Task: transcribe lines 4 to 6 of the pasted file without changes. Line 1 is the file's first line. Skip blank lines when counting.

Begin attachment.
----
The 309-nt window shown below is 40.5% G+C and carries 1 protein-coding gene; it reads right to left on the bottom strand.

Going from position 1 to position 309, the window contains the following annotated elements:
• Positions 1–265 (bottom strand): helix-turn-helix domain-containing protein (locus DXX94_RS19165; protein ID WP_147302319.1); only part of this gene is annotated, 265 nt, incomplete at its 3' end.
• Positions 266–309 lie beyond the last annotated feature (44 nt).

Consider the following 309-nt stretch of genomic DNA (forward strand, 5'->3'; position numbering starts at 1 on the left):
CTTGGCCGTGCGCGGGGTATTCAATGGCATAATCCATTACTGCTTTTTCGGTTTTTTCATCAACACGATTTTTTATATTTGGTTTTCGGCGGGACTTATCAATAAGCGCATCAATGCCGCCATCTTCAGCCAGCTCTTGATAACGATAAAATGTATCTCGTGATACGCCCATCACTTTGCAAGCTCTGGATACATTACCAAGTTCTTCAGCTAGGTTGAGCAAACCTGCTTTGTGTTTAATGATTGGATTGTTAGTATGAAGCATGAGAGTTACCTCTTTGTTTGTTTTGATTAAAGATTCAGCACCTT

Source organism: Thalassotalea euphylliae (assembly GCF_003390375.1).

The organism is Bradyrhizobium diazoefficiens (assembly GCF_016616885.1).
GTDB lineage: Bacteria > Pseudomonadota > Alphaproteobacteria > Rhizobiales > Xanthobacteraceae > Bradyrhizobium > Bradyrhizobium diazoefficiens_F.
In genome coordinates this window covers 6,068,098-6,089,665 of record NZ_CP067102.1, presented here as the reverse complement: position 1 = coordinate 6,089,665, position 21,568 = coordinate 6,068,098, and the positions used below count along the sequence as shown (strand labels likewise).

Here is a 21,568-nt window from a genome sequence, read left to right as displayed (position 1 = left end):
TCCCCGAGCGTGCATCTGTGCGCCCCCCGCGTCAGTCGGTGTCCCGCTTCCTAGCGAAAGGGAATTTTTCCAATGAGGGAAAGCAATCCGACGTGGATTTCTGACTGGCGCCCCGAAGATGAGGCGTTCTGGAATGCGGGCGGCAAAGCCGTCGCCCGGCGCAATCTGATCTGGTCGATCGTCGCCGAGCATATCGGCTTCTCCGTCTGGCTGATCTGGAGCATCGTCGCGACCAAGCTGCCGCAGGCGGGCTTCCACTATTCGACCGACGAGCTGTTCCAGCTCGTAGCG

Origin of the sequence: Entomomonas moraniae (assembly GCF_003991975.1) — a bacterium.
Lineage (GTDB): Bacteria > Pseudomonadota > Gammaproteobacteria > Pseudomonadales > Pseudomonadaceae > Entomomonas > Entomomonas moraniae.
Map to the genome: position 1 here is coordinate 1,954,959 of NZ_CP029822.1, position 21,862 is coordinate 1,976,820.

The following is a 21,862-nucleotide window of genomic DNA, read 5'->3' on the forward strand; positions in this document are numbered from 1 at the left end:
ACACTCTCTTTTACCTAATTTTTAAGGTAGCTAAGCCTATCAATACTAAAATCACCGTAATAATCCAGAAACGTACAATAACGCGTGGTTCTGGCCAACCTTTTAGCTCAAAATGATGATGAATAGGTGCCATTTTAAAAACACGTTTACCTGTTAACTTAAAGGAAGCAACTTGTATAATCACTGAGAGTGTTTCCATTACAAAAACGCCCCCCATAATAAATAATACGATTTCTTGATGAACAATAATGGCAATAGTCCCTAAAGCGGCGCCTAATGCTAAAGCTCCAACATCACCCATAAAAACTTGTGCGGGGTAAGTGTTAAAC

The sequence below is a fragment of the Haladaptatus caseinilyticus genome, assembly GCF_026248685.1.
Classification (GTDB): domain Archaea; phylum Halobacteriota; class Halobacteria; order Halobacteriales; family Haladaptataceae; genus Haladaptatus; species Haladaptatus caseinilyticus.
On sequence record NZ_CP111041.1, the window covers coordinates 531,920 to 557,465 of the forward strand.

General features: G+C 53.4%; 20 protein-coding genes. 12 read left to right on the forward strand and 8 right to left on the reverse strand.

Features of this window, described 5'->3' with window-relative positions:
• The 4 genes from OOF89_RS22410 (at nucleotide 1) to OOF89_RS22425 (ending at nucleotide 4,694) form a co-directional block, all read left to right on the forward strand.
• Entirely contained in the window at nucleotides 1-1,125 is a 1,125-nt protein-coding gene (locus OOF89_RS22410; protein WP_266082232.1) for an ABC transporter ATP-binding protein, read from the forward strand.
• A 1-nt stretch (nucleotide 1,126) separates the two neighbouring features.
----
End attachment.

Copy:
• Positions 266–309 lie beyond the last annotated feature (44 nt).

Consider the following 309-nt stretch of genomic DNA (forward strand, 5'->3'; position numbering starts at 1 on the left):
CTTGGCCGTGCGCGGGGTATTCAATGGCATAATCCATTACTGCTTTTTCGGTTTTTTCATCAACACGATTTTTTATATTTGGTTTTCGGCGGGACTTATCAATAAGCGCATCAATGCCGCCATCTTCAGCCAGCTCTTGATAACGATAAAATGTATCTCGTGATACGCCCATCACTTTGCAAGCTCTGGATACATTACCAAGTTCTTCAGCTAGGTTGAGCAAACCTGCTTTGTGTTTAATGATTGGATTGTTAGTATGAAGCATGAGAGTTACCTCTTTGTTTGTTTTGATTAAAGATTCAGCACCTT